Hornets' Lance Stephenson says he lost confidence in himself this season

Hornets swingman Lance Stephenson had a rough first year in Charlotte, but said he plans on coming back better and with more confidence next season.

Stephenson, who signed a three-year, $27 million deal with the Hornets last offseason, shot 17.3 percent from 3-point range this season. That mark was the worst in NBA history among players who have attempted at least 100 3-pointers, according to basketball-reference.com.

"That is terrible," Stephenson said of his shooting Thursday as the team addressed the media for the final time this season.

Stephenson said he lost confidence in his jump shot early in the season and never regained it.

"I just wanted to make the shot so bad and when it doesn't go in you just lose your confidence," said Stephenson, who went from starter to out of coach Steve Clifford's rotation. "That plays a major part when you don't have confidence in your shot. This summer I am going to find my confidence and come in a better player."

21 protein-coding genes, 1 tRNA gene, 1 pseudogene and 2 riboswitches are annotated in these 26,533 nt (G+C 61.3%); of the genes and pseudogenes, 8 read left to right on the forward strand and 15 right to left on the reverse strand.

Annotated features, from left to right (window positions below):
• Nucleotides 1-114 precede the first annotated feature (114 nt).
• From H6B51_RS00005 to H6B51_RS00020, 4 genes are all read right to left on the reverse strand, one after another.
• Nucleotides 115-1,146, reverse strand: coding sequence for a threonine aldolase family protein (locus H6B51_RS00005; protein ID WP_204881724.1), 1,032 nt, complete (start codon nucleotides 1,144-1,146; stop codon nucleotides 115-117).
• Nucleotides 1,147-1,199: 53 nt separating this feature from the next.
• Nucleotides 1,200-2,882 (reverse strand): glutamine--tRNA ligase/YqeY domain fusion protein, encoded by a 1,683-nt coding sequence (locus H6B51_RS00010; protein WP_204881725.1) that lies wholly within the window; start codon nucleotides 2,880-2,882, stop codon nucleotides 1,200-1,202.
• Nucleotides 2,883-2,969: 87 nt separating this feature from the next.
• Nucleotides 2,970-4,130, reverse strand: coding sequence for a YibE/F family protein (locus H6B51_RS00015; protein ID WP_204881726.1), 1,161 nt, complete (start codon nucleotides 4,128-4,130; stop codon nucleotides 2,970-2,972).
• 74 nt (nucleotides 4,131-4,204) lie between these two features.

With the addition of Stephenson -- a gifted player with the Pacers -- to a roster that already featured Al Jefferson and Kemba Walker, Charlotte was expected to contend for the playoffs. However, the Hornets (33-49) finished a disappointing five games out of the playoffs, a year after making an unexpected trip to the postseason.

Poor shooting played a huge part in Charlotte's underwhelming season, the team finished last in the league in 3-point shooting (31.8 percent) and second-to-last in overall field goal percentage (42 percent).

"I have a bad taste in my mouth, the Charlotte Hornets have a bad taste in their mouths -- and I can't walk away from that," said Jefferson.

While Stephenson admitted the Hornets aren't close to competing for a title, he estimated "to take a step to be a playoff team, I don't believe we need a ton" of help.

That may be true especially if Jefferson, who can opt out of his contract this offseason follows through on his intention of staying with the Hornets.

"Unless something dramatic changes, I don't see myself opting out," Jefferson said.

Information from The Associated Press was used in this report.